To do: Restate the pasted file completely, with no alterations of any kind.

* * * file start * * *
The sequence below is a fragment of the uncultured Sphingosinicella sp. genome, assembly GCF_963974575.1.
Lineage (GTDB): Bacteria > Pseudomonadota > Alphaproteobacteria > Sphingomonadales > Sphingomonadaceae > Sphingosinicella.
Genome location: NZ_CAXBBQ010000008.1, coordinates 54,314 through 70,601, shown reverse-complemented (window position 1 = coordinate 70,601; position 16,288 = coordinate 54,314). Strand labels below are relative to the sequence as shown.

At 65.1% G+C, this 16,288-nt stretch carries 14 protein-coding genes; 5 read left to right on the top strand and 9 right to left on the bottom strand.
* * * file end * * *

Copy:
The sequence below is a fragment of the uncultured Sphingosinicella sp. genome, assembly GCF_963974575.1.
Lineage (GTDB): Bacteria > Pseudomonadota > Alphaproteobacteria > Sphingomonadales > Sphingomonadaceae > Sphingosinicella.
Genome location: NZ_CAXBBQ010000008.1, coordinates 54,314 through 70,601, shown reverse-complemented (window position 1 = coordinate 70,601; position 16,288 = coordinate 54,314). Strand labels below are relative to the sequence as shown.

At 65.1% G+C, this 16,288-nt stretch carries 14 protein-coding genes; 5 read left to right on the top strand and 9 right to left on the bottom strand.